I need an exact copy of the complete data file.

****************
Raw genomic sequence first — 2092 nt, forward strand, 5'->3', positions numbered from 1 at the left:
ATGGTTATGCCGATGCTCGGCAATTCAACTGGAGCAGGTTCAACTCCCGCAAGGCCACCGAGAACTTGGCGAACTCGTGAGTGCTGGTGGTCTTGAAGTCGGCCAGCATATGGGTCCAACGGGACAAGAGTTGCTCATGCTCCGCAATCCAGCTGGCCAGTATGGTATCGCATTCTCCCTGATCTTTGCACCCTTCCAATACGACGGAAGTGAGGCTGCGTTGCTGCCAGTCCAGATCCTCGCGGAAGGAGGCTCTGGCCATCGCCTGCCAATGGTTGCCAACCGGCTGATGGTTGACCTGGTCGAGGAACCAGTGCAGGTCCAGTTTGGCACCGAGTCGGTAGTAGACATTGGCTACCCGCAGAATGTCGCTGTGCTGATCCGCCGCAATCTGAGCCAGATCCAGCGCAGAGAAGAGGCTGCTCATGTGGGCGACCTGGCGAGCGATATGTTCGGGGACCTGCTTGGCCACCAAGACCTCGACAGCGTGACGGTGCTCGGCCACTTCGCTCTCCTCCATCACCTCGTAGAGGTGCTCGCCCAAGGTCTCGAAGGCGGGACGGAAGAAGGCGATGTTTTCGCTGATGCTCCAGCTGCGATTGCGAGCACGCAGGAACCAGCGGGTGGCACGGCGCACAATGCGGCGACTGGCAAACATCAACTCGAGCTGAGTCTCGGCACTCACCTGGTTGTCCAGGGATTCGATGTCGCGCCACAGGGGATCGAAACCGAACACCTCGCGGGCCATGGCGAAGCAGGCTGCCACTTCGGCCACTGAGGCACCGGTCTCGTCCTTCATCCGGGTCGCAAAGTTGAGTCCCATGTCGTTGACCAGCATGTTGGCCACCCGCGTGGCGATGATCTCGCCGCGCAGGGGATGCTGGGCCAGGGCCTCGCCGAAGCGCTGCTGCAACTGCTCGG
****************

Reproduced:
Raw genomic sequence first — 2092 nt, forward strand, 5'->3', positions numbered from 1 at the left:
ATGGTTATGCCGATGCTCGGCAATTCAACTGGAGCAGGTTCAACTCCCGCAAGGCCACCGAGAACTTGGCGAACTCGTGAGTGCTGGTGGTCTTGAAGTCGGCCAGCATATGGGTCCAACGGGACAAGAGTTGCTCATGCTCCGCAATCCAGCTGGCCAGTATGGTATCGCATTCTCCCTGATCTTTGCACCCTTCCAATACGACGGAAGTGAGGCTGCGTTGCTGCCAGTCCAGATCCTCGCGGAAGGAGGCTCTGGCCATCGCCTGCCAATGGTTGCCAACCGGCTGATGGTTGACCTGGTCGAGGAACCAGTGCAGGTCCAGTTTGGCACCGAGTCGGTAGTAGACATTGGCTACCCGCAGAATGTCGCTGTGCTGATCCGCCGCAATCTGAGCCAGATCCAGCGCAGAGAAGAGGCTGCTCATGTGGGCGACCTGGCGAGCGATATGTTCGGGGACCTGCTTGGCCACCAAGACCTCGACAGCGTGACGGTGCTCGGCCACTTCGCTCTCCTCCATCACCTCGTAGAGGTGCTCGCCCAAGGTCTCGAAGGCGGGACGGAAGAAGGCGATGTTTTCGCTGATGCTCCAGCTGCGATTGCGAGCACGCAGGAACCAGCGGGTGGCACGGCGCACAATGCGGCGACTGGCAAACATCAACTCGAGCTGAGTCTCGGCACTCACCTGGTTGTCCAGGGATTCGATGTCGCGCCACAGGGGATCGAAACCGAACACCTCGCGGGCCATGGCGAAGCAGGCTGCCACTTCGGCCACTGAGGCACCGGTCTCGTCCTTCATCCGGGTCGCAAAGTTGAGTCCCATGTCGTTGACCAGCATGTTGGCCACCCGCGTGGCGATGATCTCGCCGCGCAGGGGATGCTGGGCCAGGGCCTCGCCGAAGCGCTGCTGCAACTGCTCGG